Last night, we experienced a momentous occasion. I would be remiss if I ignored this event as it relates to us today. My father was in the Army. My grandfather, my husband, my cousin, my friend…they have given their all to support our freedom in the armed forces.
And as I watched the news, I spent some time reflecting on what this means for us. Without delving into the politics and morality issues of war, our military is full of men and women to be proud of. They deserve respect and thanks from every one of us. I try to instill this thinking in my children. It was only a week ago that I was in the grocery store with my kids when we passed a man in fatigues. As we walked by, I smiled and thanked him for his service. My son then told me that while on the school bus one day, the children all yelled and waved to a military vehicle that was next to them on the road.
As I raise my children, I try to impress small lessons that sink in quickly. I try to lead by example. Table manners? Sure. Never wander off? Absolutely. Respect? Ok…let's face it, that's a tough one. Even if I think they don't always show it properly, at least now I know they give it when it counts.
I was a fairly good kid growing up. I had my rebellious years for a bit, but like everyone else, I never thought I would be a strict parent. After having kids, it's much easier to appreciate my parents and what they did for me growing up. Being a mom is a tough job. We have to make rules and know when to draw the line between friend and parent. We have to put up with the "No!" and "I hate you!" and "It's not fair!" screams. It's not all cupcakes and sprinkles.
The good thing is, there are many more wonderful moments to remember fondly. The first giggles, first steps and first words are always exciting. But then there are the times that you get to see your child developing an individual personality. Or watch them enjoy their own achievements. One of my favorite moments with my son, now 11, is watching him get his first hit in baseball. As he ran to first base, I could see the glow of disbelief and pride on his face. He has also shown some great artistic potential. Going to the art show at his school was important to him. You could see it in his bubbly energy as we all walked in together. He nearly skipped to the exhibit to find his items. At his first guitar performance, he refused to look at me, probably knowing I was tearing like an embarrassing mother would.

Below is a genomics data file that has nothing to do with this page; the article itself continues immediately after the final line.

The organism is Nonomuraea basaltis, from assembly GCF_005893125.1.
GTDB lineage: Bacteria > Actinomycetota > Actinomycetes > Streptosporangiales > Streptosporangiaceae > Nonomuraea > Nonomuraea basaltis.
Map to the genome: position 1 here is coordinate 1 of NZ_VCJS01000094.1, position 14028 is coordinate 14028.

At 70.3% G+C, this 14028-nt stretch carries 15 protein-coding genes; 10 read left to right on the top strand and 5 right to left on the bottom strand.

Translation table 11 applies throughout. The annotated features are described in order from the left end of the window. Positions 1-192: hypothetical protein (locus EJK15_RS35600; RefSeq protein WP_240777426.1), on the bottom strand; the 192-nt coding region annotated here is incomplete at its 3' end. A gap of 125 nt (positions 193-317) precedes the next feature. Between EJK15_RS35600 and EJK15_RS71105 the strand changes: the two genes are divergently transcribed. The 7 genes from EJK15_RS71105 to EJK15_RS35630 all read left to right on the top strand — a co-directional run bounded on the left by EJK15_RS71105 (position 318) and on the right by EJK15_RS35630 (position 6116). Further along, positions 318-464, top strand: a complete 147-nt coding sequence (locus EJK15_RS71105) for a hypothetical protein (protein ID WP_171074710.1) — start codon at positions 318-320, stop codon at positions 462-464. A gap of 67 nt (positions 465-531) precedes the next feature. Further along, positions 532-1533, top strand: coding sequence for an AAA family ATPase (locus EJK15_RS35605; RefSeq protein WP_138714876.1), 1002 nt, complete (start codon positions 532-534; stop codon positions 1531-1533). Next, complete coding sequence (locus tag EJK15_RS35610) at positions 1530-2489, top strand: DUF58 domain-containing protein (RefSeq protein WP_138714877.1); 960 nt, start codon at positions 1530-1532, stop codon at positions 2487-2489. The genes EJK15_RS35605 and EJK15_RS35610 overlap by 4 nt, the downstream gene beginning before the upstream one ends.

My daughter is only four, and she is a whole different breed. It was obvious from the start that everything she did would be on her terms only. She can be indignant and frustrating. She can also be incredibly entertaining. Even when she misbehaves, my husband and I struggle not to laugh at her actions in order to show that being disciplined is serious. She's brazen and clever, and I think some day she is going to pursue her dreams with tenacity.
It is my honor to direct you to our next blogger, Crystal. She will be posting her entry tomorrow at Domestic, But Not Martha at http://www.domesticbutnotmartha.com/ tomorrow.
Crystal has become a dear friend of mine on Twitter @DmstcBtNtMartha. She is a young mother and military wife and I find the timing poignant that she was scheduled so early in our tour to share her story. She is constantly working to help others with fundraising, volunteering and prayers. She is a kind heart and a beautiful soul and I am lucky to call her a friend.
Please be sure to continue the tour with her tomorrow!